How Safe Is That Detox Diet?

By

Judith Hurley, RD

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The detox trend is hot. Popular websites, books, and celebrities tout extreme diet plans and “cleanses” that claim to flush toxins from your body. Just what are these detoxification diets? Do they work? And are they safe?

The detox concept

The premise of detox diets is that your body needs help clearing away toxins. These toxins might be natural waste products, pesticides, air pollutants, or other harmful substances.

There’s no one detox diet. Most revolve around some combination of fasting; eliminating certain foods; drinking juices, tea, or other liquids; and taking herbal supplements. Many detox diets exclude wheat, dairy, sugar, caffeine, and alcohol. Detox regimens may last from a few days to a few weeks.

Some of the claimed benefits of a detox diet are better health, more energy, improved digestion, decreased inflammation, better immune function, and weight loss.

Are detox diets effective?

There’s little doubt that we’re exposed to more toxins from pesticides, air pollution, plastics, mercury in fish, and other sources than in the past. However, waste and toxins are routinely eliminated by the liver, kidneys, lymphatic system, digestive tract, and lungs.

Currently, there is no evidence that a detox program aids the release of toxins from fat tissue and organs, and there are no scientific studies that indicate a detox diet is beneficial. Although you may experience rapid weight loss when you severely restrict your intake of calories, most of the weight lost is water and muscle, not fat. The weight is likely to be regained quickly once you return to your normal eating pattern.

Are detox diets safe?

Detox diets can cause problems such as dehydration, loss of muscle, nutrient deficiencies, and harmful metabolic changes. They can also lead to headaches, diarrhea, fatigue, and trouble concentrating.

Detox diets can be especially unsafe for:

  • People with diabetes, because they might develop extremely low blood sugar, or hypoglycemia

  • Children, teens, and pregnant women, who need calories and protein for growth

  • Older adults, who often have a hard enough time getting all the nutrients they need from their normal diet

  • People who take medication or are under a doctor’s care for a medical condition, including heart disease, kidney diseasecancer, arthritis, digestive disorders, obesity, or infection

Other ways to banish toxins

The nutrients in healthy foods help your body’s natural detox systems work. For instance, vitamin E helps your lungs detoxify harmful substances in cigarette smoke and polluted air. Vitamin C protects cells against damaging compounds that form when food is broken down. Other dietary tips for avoiding toxins include:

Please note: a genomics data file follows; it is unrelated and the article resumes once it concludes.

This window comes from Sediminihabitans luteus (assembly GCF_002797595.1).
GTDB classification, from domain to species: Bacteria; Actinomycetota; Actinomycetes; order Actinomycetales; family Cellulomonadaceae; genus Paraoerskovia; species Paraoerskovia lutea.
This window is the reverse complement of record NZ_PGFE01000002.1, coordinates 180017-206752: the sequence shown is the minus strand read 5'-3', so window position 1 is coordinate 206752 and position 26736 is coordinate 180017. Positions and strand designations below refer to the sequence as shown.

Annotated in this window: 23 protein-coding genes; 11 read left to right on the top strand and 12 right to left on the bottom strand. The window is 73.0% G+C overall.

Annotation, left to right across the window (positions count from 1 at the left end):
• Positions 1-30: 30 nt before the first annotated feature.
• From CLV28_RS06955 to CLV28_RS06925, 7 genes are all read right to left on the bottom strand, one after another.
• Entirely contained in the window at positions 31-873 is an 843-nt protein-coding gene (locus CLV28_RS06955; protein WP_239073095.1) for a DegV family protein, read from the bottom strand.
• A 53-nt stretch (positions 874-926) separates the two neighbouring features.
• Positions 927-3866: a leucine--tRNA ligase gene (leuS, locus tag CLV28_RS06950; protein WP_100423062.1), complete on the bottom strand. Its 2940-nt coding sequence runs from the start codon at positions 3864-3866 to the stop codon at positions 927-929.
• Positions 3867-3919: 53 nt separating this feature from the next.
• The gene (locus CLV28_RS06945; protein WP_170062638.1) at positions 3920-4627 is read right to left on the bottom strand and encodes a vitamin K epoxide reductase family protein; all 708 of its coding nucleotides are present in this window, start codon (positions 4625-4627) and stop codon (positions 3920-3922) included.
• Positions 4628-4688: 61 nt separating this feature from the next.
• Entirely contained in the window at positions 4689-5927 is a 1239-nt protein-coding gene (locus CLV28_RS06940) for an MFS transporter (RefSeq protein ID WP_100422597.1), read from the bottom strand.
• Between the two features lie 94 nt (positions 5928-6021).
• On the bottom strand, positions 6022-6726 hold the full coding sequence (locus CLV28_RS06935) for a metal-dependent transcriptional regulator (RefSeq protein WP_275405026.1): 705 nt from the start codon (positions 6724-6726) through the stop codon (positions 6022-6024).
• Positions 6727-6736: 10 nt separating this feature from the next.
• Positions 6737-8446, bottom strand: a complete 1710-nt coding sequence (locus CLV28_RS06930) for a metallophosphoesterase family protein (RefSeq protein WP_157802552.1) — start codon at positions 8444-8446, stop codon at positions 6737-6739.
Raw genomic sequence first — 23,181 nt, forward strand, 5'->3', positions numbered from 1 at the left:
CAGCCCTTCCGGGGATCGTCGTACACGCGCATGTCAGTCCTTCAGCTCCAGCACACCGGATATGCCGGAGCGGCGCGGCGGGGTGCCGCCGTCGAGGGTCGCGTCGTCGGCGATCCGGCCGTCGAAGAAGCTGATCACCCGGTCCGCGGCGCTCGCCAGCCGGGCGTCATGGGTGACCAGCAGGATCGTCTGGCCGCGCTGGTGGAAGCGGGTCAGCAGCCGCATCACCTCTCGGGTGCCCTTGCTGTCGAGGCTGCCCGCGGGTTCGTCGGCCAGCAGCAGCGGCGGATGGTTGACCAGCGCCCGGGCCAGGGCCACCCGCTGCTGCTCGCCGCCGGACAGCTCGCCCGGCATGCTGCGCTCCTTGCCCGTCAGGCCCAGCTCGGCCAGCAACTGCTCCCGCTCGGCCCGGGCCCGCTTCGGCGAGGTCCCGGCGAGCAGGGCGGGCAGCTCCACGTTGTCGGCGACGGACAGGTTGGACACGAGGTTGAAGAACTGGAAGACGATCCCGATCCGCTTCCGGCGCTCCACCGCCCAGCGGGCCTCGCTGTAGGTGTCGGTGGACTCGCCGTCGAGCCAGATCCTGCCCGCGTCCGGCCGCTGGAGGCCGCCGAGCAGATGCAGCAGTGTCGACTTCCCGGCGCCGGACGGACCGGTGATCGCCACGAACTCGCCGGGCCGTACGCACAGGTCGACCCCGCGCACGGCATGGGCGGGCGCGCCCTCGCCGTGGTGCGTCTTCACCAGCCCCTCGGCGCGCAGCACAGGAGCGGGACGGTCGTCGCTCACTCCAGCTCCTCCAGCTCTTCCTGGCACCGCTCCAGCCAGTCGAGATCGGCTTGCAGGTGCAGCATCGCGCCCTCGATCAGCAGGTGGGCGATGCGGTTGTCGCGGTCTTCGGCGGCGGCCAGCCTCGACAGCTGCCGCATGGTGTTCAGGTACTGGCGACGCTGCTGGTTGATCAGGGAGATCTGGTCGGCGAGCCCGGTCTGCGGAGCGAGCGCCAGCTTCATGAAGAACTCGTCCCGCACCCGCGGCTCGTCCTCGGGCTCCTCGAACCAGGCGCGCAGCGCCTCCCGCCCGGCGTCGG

• Consume a balanced diet with plenty of phytochemical-rich vegetables, fruits, and whole grains.

  • Avoid processed foods, which can be high in fat, sodium, added sugars, and food additives.

  • Consider buying organic produce, grass-fed beef, and organically raised poultry.

  • Don’t eat fish that have high levels of mercury, such as ahi tuna, orange roughy, swordfish, tilefish, king mackerel, and shark.

You can also take steps to limit your exposure to toxins:

  • Don’t smoke.

  • To decrease indoor air pollution, use environmentally safe cleaning products and keep rooms well-ventilated.

  • Avoid exercising outdoors when air pollution levels are high.

Key takeaways

  • The premise of detox diets is that your body needs help clearing away toxins.

  • Currently, there’s no evidence that a detox program aids the release of toxins from fat tissue and organs.

  • Detox diets can cause problems such as dehydration, loss of muscle, nutrient deficiencies, and harmful metabolic changes.

  • To banish toxins from your body safely, eat plenty of phytochemical-rich vegetables, fruits, and whole grains. Avoid processed foods, consider buying organic produce, and don’t eat fish that have high levels of mercury.
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Medical Reviewers: William C. Lloyd III, MD, FACS Last Review Date: Mar 31, 2017

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Medical References

  1. Deconstructing Detox Treatments: Myth or Health Restorative? Salomon, S.B. Environmental Nutrition. 2010;33(1):1,6.
  2. Detox and Cleansing Diets: Fact or Fiction? Current Issues (Canadian Dietetic Association). January 2007;1-4.
  3. Vitamin C. Office of Dietary Supplements. National Institutes of Health. http://ods.od.nih.gov/factsheets/VitaminC-QuickFacts/
  4. Vitamin E. Office of Dietary Supplements. National Institutes of Health. http://ods.od.nih.gov/factsheets/VitaminE-QuickFacts/?print=1
  5. I Have Type 1 Diabetes. Can I Do a Detox Program? American Diabetes Association. http://www.diabetes.org/living-with-diabetes/treatment-and-care/ask-the-expert/ask-the-dietitian/arc...
  6.  The Truth about Detox Diets. Food Fact Sheet. Johnson, A. British Dietetics Association. http://www.nhs.uk/Livewell/tiredness-and-fatigue/Documents/TruthDetoxDiets.pdf
  7. Spring Cleansing: Assessing the Benefits and Risks of Detox Diets. Schaeffer, J. Today’s Dietitian. 2008;10(5):34. http://www.todaysdietitian.com/newarchives/tdmay2008pg34.shtml

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